"Prisoner casts doubt on Iraq tie to Al Qaeda: Story at odds with Powell's
UN case," Chicago Tribune, February 11, 2003.

2) MYTH: Secretary of State Colin Powell provided a "careful and
powerful presentation of the facts. The information in the
Secretary's briefing ... was obtained through great skill, and
often at personal risk. Uncovering secret information in a
totalitarian society is one of the most difficult intelligence
challenges. The Iraqi regime's violations [are] in direct
defiance of Security Council 1441." -- President Bush, Press
Briefing, February 6, 2003.

RESPONSE: Many of Powell's assertions were quickly refuted. For
example, Powell said, "By 1998, UN experts agreed that the
Iraqis had perfected drying techniques for their biological
weapons programs." Actually, the UN's 1/99 report on this matter
said only that Iraq had performed drying experiments prior to
the Gulf War, in 1989 -- not that it had perfected them.

A journalist for The Observer toured Ansar al-Islam’s alleged
chemical weapons factory and found it to be a bakery with
outhouses. Powell's claims that ricin found in Britain came from
Iraq were rejected by European intelligence agencies, who said
it was crude and “homemade” in Europe.

Even more appalling was the revelation in the British press
about the one of the key documents Powell used in his UN speech,
the "dossier" on terrorism prepared by the staff of UK Prime
Minister Tony Blair. Powell praised the document as a "fine
paper." However, much of it was plagiarized from source material
written before the current round of inspections, primarily from
a published article written by Ibrahim al-Marashi, a graduate
student in California. The al-Marashi article, published nearly
a year ago, relied on sources that were as much as 12 years old.
This is a far cry from the "James Bond 007" penetration of
Iraq's secrets alluded to by Bush.

MYTH 2 References - Powell Presented Strong Evidence at UN

Status of Verification of Iraq's Biological Warfare Programme, UNSCOM
Report, July 1999

Response to Secretary of State Colin Powell's UN Presentation, by Dr. Glen
Rangwala, Cambridge Univ.

Europe skeptical of Iraq-ricin link

"Revealed: truth behind US 'poison factory' claim," The Observer, Feb. 9,

Rangwala's Expose Of Plagiarism in British Dossier 

Powell's Speech 

Iraqi 'facilities of concern' yield no evidence of violations," Associated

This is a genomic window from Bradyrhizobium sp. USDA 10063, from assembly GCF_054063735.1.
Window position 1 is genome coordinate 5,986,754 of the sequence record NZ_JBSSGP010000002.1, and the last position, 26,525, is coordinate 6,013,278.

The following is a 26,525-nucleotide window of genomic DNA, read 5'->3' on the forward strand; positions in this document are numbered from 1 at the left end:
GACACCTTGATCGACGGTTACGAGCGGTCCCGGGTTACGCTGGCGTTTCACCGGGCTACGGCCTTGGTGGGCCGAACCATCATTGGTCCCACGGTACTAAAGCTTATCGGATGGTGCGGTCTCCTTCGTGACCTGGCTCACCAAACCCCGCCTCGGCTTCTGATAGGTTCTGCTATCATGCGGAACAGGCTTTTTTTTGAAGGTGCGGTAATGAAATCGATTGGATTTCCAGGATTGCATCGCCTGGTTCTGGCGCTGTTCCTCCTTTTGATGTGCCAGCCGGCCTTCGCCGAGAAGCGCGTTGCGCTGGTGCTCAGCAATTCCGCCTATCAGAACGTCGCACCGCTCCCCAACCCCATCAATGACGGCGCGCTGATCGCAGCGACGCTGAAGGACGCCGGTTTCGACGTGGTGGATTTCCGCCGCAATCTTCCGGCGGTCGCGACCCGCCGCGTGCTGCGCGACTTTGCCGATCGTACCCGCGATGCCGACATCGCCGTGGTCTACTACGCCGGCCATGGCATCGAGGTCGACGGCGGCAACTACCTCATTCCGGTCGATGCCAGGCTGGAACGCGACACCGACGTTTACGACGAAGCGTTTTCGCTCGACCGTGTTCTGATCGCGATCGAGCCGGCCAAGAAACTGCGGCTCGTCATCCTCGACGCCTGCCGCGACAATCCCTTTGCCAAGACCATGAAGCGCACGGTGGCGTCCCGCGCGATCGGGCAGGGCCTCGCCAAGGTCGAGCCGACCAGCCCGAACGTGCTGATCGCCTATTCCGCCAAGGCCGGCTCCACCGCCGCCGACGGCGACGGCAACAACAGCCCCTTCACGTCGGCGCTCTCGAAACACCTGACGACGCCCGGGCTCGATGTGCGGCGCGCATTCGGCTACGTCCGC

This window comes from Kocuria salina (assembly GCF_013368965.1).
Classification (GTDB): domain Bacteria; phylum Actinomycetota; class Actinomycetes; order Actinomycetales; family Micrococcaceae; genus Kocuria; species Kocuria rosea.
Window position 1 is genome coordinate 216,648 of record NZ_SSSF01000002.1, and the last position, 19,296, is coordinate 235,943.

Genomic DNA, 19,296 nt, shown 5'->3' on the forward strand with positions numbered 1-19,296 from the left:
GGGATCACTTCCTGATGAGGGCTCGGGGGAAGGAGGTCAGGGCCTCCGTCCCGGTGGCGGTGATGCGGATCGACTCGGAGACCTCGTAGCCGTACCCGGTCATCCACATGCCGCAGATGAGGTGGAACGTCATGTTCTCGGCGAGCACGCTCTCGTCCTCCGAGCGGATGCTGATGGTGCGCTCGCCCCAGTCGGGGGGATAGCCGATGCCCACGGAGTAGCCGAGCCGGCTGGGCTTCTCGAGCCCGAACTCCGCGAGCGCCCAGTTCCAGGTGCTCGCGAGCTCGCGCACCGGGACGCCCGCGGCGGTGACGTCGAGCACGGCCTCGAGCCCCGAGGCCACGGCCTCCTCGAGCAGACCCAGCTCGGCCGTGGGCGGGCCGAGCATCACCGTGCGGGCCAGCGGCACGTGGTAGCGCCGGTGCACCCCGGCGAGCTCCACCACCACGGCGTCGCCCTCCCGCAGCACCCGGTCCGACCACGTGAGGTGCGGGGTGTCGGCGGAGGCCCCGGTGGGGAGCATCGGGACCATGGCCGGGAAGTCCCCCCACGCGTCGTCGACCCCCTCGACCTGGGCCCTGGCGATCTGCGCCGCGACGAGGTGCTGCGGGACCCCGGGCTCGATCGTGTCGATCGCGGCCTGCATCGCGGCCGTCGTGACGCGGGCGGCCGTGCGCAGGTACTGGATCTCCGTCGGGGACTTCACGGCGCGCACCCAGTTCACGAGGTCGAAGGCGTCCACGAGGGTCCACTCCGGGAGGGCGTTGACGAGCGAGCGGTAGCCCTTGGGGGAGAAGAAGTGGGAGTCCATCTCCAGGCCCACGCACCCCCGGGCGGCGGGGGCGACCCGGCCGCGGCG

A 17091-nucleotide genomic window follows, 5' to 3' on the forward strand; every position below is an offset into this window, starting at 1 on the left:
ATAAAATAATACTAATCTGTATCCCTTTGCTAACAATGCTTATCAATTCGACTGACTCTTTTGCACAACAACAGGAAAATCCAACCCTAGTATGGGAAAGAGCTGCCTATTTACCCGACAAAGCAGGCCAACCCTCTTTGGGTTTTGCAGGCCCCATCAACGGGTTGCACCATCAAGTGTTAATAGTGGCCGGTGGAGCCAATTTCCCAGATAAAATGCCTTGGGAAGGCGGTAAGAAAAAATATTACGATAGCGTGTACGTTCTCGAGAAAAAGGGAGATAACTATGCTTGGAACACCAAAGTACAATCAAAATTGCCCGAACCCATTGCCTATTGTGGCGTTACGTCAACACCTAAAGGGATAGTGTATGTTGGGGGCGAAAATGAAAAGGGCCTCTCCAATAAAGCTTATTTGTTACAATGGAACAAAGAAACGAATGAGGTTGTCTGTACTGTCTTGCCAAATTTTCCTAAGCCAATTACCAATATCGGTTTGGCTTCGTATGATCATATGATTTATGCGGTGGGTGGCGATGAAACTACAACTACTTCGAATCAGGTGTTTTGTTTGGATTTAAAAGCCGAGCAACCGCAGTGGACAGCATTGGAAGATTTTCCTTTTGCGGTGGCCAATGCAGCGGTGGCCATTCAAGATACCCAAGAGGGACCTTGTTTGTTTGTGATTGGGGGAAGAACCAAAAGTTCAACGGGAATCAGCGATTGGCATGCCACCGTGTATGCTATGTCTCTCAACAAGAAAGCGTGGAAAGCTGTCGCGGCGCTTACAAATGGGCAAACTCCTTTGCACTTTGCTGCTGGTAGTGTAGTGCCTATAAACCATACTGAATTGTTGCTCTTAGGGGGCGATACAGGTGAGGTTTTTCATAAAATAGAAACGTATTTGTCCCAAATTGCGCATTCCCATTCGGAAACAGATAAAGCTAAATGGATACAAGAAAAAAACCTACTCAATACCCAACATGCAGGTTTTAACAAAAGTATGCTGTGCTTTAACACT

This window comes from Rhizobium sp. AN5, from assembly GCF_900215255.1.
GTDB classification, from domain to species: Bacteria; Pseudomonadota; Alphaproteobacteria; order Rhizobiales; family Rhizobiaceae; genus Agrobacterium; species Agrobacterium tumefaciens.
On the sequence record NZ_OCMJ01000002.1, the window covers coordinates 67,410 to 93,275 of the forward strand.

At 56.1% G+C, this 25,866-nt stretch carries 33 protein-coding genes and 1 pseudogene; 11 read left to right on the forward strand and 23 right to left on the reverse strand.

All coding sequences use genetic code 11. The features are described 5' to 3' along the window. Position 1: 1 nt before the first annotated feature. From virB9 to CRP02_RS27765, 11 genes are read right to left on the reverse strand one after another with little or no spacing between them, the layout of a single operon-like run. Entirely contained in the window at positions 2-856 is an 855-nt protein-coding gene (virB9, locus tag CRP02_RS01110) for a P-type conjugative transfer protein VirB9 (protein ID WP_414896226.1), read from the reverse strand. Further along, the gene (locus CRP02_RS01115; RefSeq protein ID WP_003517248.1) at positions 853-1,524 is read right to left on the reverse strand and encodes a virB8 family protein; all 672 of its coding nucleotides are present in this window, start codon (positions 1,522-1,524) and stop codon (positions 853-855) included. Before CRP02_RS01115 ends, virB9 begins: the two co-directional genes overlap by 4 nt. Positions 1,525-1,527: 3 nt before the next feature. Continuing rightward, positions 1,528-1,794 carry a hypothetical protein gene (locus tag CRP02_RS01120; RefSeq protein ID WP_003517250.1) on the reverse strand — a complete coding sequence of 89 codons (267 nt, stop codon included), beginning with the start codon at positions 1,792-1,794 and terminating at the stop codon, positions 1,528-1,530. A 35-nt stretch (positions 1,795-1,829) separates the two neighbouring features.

Press, Jan. 18.

3) MYTH: Saddam Hussein cannot be contained. To prevent a repeat
of the situation with Nazi Germany, we must act immediately and
preemptively before he acquires weapons with which to threaten

"We don't want the smoking gun to be a mushroom cloud." --
Condoleeza Rice, Sept. 8, 2002.

Iraq's programs to create weapons of mass destruction "are real
and present dangers to the region and to the world." -- Colin
Powell, speech to the UN, Feb. 5, 2002.

RESPONSE: The comparison to Nazi Germany is a bit of a stretch.
Germany, by 1938, was number one in military spending, and had
recovered from the Great Depression well before the other
leading nations. It formed a real military alliance -- the Axis
-- with two other powerful industrial nations, Italy and

By contrast, Iraq's military capability was largely destroyed in
the 1991 Gulf War, and the "Axis of Evil" that Iraq is
supposedly part of (Iran-Iraq-N. Korea) does not really exist as
an alliance. In fact, Iran and Iraq fought each other in a
9-year war from 1980-1989.

The $399 billion US military budget proposed at the end of
January 2003 is almost 300 times the size of Iraq's!

The US government released press statements in December that it
is "investigating" whether Iraq received 'weaponized' smallpox
from a Russian scientist in 1990. But these claims are widely
disputed. Even if they were true, a U.S bioweapons expert said
that it would not be possible to start a national epidemic by
releasing such a strain.

Last October, CIA Director George Tenet said that Iraq was
unlikely to use chemical or biological weapons unless it was
attacked. After Powell's speech, a group of retired CIA
officials re-emphasized Tenet's letter. They also warned that
"an invasion of Iraq would ensure overflowing recruitment
centers for terrorists into the indefinite future."

MYTH 3 References - Saddam May Soon Threaten US

Top Bush officials (Rice) push case against Saddam

Germany # 1 in military spending, 1938: The Rise and Fall of the Great
Powers, Paul Kennedy, 1987, p. 296

German recovery in 1936: Timelines Of The Great Depression

Iraq military strength "dramatically down"
DoD News Briefing, January 16, 1996 - 1:30 p.m:

Turkey and Saudi Arabia's combined GDP is 111/2 times that of Iraq,
combined military budgets 20 times as Iraq's.

CIA World Factbook 2002 - Iraq, Turkey, Saudi Arabia, USA

US Fiscal Year 2004 military budget in world comparison:

Smallpox in Iraq?

US paper to face Russian smallpox lawsuit

Piller, Charles, Smallpox Strike Called Unlikely; Experts say suicidal
efforts to spark an epidemic would probably fail. The Los Angeles Times,
Dec 13, 2002. 

CIA Director Tenet said Iraq use of CBW unlikely unless attacked in letter
to Senator Bob Graham:

"CIA veterans' warning on Iraq war," UPI, Feb. 9, 2003

"Memo to the President," Veteran Intelligence Professionals for Sanity,
Feb. 7, 2003

The Wartime Deceptions: Saddam is Hitler and It's Not About Oil 

4) MYTH: A discovery on Feb. 12 by UN weapons inspectors
revealed, for the first time, that Iraq possessed missiles, the
Al-Samoud and Al-Fatah, with a range exceeding the limits